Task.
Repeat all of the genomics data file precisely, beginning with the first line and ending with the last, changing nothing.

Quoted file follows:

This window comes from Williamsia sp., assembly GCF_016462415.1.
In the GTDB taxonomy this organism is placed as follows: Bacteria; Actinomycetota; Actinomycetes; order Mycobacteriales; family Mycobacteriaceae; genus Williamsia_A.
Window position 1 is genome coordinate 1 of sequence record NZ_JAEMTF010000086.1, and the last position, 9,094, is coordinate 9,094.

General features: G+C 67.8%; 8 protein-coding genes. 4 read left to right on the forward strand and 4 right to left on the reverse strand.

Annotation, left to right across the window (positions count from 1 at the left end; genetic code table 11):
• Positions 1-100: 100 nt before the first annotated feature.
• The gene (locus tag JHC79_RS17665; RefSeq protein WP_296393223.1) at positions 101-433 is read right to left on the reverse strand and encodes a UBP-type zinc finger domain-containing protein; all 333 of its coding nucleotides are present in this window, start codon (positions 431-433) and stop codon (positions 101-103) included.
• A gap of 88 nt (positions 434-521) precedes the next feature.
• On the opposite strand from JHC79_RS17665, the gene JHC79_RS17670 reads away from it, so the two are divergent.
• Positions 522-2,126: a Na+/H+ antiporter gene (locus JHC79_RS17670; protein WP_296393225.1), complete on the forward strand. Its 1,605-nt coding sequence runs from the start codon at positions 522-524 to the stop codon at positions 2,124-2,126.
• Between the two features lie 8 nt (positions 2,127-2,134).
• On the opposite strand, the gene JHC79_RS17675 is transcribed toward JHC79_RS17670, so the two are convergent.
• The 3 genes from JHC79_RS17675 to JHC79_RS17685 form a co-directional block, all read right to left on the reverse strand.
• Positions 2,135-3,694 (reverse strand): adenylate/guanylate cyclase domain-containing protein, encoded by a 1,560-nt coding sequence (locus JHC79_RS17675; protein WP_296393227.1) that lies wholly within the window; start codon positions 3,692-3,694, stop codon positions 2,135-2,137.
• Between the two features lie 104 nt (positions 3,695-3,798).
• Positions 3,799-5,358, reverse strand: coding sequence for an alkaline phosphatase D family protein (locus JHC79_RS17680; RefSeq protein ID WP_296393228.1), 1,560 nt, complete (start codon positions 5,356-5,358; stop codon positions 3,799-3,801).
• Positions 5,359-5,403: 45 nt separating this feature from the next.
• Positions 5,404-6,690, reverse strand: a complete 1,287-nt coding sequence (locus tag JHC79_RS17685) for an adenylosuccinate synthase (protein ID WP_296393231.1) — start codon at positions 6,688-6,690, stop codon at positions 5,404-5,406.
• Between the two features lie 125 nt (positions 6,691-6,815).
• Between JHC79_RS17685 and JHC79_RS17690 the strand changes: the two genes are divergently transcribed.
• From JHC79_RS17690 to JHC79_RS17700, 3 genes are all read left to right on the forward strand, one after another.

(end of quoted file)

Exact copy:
This window comes from Williamsia sp., assembly GCF_016462415.1.
In the GTDB taxonomy this organism is placed as follows: Bacteria; Actinomycetota; Actinomycetes; order Mycobacteriales; family Mycobacteriaceae; genus Williamsia_A.
Window position 1 is genome coordinate 1 of sequence record NZ_JAEMTF010000086.1, and the last position, 9,094, is coordinate 9,094.

General features: G+C 67.8%; 8 protein-coding genes. 4 read left to right on the forward strand and 4 right to left on the reverse strand.

Annotation, left to right across the window (positions count from 1 at the left end; genetic code table 11):
• Positions 1-100: 100 nt before the first annotated feature.
• The gene (locus tag JHC79_RS17665; RefSeq protein WP_296393223.1) at positions 101-433 is read right to left on the reverse strand and encodes a UBP-type zinc finger domain-containing protein; all 333 of its coding nucleotides are present in this window, start codon (positions 431-433) and stop codon (positions 101-103) included.
• A gap of 88 nt (positions 434-521) precedes the next feature.
• On the opposite strand from JHC79_RS17665, the gene JHC79_RS17670 reads away from it, so the two are divergent.
• Positions 522-2,126: a Na+/H+ antiporter gene (locus JHC79_RS17670; protein WP_296393225.1), complete on the forward strand. Its 1,605-nt coding sequence runs from the start codon at positions 522-524 to the stop codon at positions 2,124-2,126.
• Between the two features lie 8 nt (positions 2,127-2,134).
• On the opposite strand, the gene JHC79_RS17675 is transcribed toward JHC79_RS17670, so the two are convergent.
• The 3 genes from JHC79_RS17675 to JHC79_RS17685 form a co-directional block, all read right to left on the reverse strand.
• Positions 2,135-3,694 (reverse strand): adenylate/guanylate cyclase domain-containing protein, encoded by a 1,560-nt coding sequence (locus JHC79_RS17675; protein WP_296393227.1) that lies wholly within the window; start codon positions 3,692-3,694, stop codon positions 2,135-2,137.
• Between the two features lie 104 nt (positions 3,695-3,798).
• Positions 3,799-5,358, reverse strand: coding sequence for an alkaline phosphatase D family protein (locus JHC79_RS17680; RefSeq protein ID WP_296393228.1), 1,560 nt, complete (start codon positions 5,356-5,358; stop codon positions 3,799-3,801).
• Positions 5,359-5,403: 45 nt separating this feature from the next.
• Positions 5,404-6,690, reverse strand: a complete 1,287-nt coding sequence (locus tag JHC79_RS17685) for an adenylosuccinate synthase (protein ID WP_296393231.1) — start codon at positions 6,688-6,690, stop codon at positions 5,404-5,406.
• Between the two features lie 125 nt (positions 6,691-6,815).
• Between JHC79_RS17685 and JHC79_RS17690 the strand changes: the two genes are divergently transcribed.
• From JHC79_RS17690 to JHC79_RS17700, 3 genes are all read left to right on the forward strand, one after another.